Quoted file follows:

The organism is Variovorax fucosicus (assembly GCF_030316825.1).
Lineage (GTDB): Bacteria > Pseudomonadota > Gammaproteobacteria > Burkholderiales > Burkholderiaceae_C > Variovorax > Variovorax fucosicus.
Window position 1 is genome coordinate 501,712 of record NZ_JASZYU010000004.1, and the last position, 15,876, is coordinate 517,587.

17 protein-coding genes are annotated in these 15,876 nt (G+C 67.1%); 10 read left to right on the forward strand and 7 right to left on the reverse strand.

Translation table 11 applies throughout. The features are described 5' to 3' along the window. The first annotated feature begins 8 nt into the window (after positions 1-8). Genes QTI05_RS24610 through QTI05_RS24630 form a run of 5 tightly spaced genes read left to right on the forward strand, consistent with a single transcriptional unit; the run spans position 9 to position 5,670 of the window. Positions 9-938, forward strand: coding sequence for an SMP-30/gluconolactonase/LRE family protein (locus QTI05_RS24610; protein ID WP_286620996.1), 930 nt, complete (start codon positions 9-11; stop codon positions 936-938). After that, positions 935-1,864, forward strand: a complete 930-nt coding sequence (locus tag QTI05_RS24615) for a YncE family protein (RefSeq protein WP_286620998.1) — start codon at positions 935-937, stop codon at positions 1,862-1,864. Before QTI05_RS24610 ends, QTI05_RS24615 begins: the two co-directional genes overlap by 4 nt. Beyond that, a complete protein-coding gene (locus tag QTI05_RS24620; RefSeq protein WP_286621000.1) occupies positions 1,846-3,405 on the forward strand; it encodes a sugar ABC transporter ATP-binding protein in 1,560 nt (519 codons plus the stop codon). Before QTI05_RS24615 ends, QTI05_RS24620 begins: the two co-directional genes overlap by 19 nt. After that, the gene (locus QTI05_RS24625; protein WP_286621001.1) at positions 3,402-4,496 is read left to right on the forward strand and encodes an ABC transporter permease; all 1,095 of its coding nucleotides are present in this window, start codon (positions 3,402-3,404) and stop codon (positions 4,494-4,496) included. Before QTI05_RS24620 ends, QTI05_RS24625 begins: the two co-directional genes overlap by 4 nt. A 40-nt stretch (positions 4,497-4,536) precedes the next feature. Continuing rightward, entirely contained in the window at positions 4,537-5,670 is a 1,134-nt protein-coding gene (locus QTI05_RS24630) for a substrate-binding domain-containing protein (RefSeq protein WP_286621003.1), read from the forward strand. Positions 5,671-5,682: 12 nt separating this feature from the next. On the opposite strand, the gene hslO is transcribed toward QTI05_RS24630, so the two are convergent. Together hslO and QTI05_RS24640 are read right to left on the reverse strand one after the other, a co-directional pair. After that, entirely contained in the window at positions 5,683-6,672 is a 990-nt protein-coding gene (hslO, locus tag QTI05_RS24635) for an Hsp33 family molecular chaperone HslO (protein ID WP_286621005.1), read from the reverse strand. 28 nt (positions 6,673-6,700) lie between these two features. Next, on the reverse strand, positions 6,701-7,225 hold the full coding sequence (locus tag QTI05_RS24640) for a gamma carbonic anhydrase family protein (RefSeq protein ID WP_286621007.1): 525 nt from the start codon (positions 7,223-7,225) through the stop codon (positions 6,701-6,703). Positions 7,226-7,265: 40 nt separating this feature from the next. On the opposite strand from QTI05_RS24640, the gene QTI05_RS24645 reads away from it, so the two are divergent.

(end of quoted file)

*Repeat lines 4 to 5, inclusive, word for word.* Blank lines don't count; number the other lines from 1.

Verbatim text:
17 protein-coding genes are annotated in these 15,876 nt (G+C 67.1%); 10 read left to right on the forward strand and 7 right to left on the reverse strand.

Translation table 11 applies throughout. The features are described 5' to 3' along the window. The first annotated feature begins 8 nt into the window (after positions 1-8). Genes QTI05_RS24610 through QTI05_RS24630 form a run of 5 tightly spaced genes read left to right on the forward strand, consistent with a single transcriptional unit; the run spans position 9 to position 5,670 of the window. Positions 9-938, forward strand: coding sequence for an SMP-30/gluconolactonase/LRE family protein (locus QTI05_RS24610; protein ID WP_286620996.1), 930 nt, complete (start codon positions 9-11; stop codon positions 936-938). After that, positions 935-1,864, forward strand: a complete 930-nt coding sequence (locus tag QTI05_RS24615) for a YncE family protein (RefSeq protein WP_286620998.1) — start codon at positions 935-937, stop codon at positions 1,862-1,864. Before QTI05_RS24610 ends, QTI05_RS24615 begins: the two co-directional genes overlap by 4 nt. Beyond that, a complete protein-coding gene (locus tag QTI05_RS24620; RefSeq protein WP_286621000.1) occupies positions 1,846-3,405 on the forward strand; it encodes a sugar ABC transporter ATP-binding protein in 1,560 nt (519 codons plus the stop codon). Before QTI05_RS24615 ends, QTI05_RS24620 begins: the two co-directional genes overlap by 19 nt. After that, the gene (locus QTI05_RS24625; protein WP_286621001.1) at positions 3,402-4,496 is read left to right on the forward strand and encodes an ABC transporter permease; all 1,095 of its coding nucleotides are present in this window, start codon (positions 3,402-3,404) and stop codon (positions 4,494-4,496) included. Before QTI05_RS24620 ends, QTI05_RS24625 begins: the two co-directional genes overlap by 4 nt. A 40-nt stretch (positions 4,497-4,536) precedes the next feature. Continuing rightward, entirely contained in the window at positions 4,537-5,670 is a 1,134-nt protein-coding gene (locus QTI05_RS24630) for a substrate-binding domain-containing protein (RefSeq protein WP_286621003.1), read from the forward strand. Positions 5,671-5,682: 12 nt separating this feature from the next. On the opposite strand, the gene hslO is transcribed toward QTI05_RS24630, so the two are convergent. Together hslO and QTI05_RS24640 are read right to left on the reverse strand one after the other, a co-directional pair. After that, entirely contained in the window at positions 5,683-6,672 is a 990-nt protein-coding gene (hslO, locus tag QTI05_RS24635) for an Hsp33 family molecular chaperone HslO (protein ID WP_286621005.1), read from the reverse strand. 28 nt (positions 6,673-6,700) lie between these two features. Next, on the reverse strand, positions 6,701-7,225 hold the full coding sequence (locus tag QTI05_RS24640) for a gamma carbonic anhydrase family protein (RefSeq protein ID WP_286621007.1): 525 nt from the start codon (positions 7,223-7,225) through the stop codon (positions 6,701-6,703). Positions 7,226-7,265: 40 nt separating this feature from the next. On the opposite strand from QTI05_RS24640, the gene QTI05_RS24645 reads away from it, so the two are divergent.